This is the first of a series of articles directed at medical osteoporosis treatment Harlingen considering a career change. Topics look into (i) factors that influence your career path (lifestyle, commitment, responsibilities, pride, finances, age), (ii) what keeps doctors from making career changes, (iii) attitudes of family, friends and the public to the career-changing doctor, and (iv) what options doctor’s have in non-medical areas.
As a medical practitioner you have some of the most highly ‘transferable’ skills sought after in business and commerce. Your medical degree connotes professionalism, team-work experience, problem-solving and analytical skills, hard-work, education, intelligence, wisdom and life-experience.
If you do a search for ‘doctor AND career change’ on Medline it will return to you numerous articles about factors influencing career specialisations that doctors choose within medicine; but you will find very few articles for doctors considering a change to career outside of medicine, and no articles discussing the process of making this difficult decision. In this article I attempt to summarise my own anecdotal findings from conversations with other doctors and my own experience. A motivation to change careers often develops over many years (if not decades) and may even start while at medical school. For many, a dissonance grows stronger over this time period from a general sense of unease to a strong desire to ‘just quit’ and ‘take my chances’; balanced against this is the sense of responsibility and commitment we feel to our patient’s and a hope that one’s lot may improve with more advanced specialisation or professional status. This conflict many generate many problems affecting work and social life.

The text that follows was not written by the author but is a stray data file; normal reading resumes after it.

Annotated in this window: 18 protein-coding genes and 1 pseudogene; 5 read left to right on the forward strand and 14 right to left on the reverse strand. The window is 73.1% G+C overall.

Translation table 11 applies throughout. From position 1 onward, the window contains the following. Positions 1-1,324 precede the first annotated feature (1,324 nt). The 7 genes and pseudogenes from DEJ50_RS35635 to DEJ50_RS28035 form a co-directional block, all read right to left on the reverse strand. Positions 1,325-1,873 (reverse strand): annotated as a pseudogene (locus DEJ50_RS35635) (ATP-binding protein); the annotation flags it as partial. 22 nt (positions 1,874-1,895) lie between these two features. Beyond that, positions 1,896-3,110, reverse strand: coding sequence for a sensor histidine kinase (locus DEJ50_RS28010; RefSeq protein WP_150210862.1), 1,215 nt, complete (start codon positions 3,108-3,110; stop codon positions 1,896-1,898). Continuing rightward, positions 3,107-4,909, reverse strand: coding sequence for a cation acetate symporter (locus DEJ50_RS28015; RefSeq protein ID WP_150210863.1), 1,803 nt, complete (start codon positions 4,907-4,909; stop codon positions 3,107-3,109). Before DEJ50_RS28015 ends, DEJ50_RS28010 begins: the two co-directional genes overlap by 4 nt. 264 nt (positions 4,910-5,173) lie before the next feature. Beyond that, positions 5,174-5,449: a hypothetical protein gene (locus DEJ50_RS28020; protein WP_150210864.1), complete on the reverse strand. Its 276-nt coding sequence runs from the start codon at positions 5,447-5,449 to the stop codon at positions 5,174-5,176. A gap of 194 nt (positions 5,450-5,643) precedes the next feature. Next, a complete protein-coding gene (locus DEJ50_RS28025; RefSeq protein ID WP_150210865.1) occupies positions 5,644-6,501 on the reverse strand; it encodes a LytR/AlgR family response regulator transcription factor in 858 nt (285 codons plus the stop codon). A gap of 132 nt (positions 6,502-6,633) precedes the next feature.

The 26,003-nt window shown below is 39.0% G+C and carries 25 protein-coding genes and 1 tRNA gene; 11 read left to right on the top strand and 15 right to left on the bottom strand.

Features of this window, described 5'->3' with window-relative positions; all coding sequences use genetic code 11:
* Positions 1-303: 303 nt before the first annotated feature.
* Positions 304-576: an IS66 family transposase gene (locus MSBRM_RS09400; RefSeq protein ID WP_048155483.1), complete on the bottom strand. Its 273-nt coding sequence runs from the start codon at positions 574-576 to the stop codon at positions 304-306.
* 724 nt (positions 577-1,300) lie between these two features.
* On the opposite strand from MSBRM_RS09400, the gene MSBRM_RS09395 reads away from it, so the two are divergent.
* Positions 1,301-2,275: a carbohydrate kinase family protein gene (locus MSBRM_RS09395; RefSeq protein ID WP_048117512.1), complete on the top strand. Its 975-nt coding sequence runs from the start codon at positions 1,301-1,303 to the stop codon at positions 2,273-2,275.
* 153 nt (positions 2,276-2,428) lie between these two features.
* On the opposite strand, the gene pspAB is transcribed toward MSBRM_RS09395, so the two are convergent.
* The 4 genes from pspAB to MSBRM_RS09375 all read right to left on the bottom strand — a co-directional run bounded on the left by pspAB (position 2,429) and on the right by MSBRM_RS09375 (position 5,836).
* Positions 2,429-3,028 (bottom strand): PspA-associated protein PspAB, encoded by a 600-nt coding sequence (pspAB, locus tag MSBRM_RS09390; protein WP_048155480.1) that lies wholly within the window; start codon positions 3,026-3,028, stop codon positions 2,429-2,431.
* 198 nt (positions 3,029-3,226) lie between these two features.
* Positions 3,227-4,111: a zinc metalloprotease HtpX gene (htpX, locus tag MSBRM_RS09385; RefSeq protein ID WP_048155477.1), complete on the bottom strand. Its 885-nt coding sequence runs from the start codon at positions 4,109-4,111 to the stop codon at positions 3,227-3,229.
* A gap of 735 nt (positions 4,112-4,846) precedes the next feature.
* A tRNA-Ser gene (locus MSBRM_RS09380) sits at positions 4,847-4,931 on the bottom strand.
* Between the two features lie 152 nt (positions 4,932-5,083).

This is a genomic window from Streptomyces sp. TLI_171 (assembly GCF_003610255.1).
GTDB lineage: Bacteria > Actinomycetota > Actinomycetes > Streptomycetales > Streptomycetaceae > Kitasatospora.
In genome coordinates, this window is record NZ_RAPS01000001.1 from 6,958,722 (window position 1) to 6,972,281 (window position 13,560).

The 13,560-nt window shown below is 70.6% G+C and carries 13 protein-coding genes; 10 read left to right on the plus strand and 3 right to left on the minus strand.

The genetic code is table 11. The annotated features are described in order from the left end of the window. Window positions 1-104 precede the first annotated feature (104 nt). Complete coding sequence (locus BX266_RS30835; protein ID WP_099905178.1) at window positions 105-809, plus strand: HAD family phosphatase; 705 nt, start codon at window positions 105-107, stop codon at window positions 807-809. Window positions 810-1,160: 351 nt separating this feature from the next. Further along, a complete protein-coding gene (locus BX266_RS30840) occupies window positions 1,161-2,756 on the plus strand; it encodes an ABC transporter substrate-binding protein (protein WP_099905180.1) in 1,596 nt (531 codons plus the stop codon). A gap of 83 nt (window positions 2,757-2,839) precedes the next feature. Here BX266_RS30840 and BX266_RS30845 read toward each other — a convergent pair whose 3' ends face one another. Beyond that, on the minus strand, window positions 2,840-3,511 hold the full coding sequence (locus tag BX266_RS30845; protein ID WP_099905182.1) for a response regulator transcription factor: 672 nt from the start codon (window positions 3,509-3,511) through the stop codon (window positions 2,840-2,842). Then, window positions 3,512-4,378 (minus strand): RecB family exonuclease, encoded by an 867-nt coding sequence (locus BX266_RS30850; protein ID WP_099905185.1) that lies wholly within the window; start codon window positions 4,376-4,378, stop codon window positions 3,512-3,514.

Sometimes there is a clash between key personality traits and the expectations/pressures of a doctor’s role. Although, the practice of medicine is flexible and their are fields that require varying degrees of particular attributes, for some people there are no common medical specialties that satisfy them. Personality traits that may conflict with the doctor role include:
• narcism eg. “I’m too good to waste my time on these #%!@ people”, “I’ll only see y and z patients; you see the rest”
• high novelty-seeker e.g. “I’m so bored doing this all the time”, “How can I spice this up?”, “The first 2 months of a new job are fun, but then I need to move on”
• anti-social e.g.”I really don’t like being around people”, “leave me alone”
• laissez-faire’ – an attitude of bare-minimalism that places patients and yourself at excess risk e.g. “whatever”, “yeah yeah”, “it’s not the best I could do, but it’ll do”.
• indecisiveness e.g. “I can’t do it, it’s too risky”, “I can’t decide – let’s do a TRM MCT scan”, “You decide”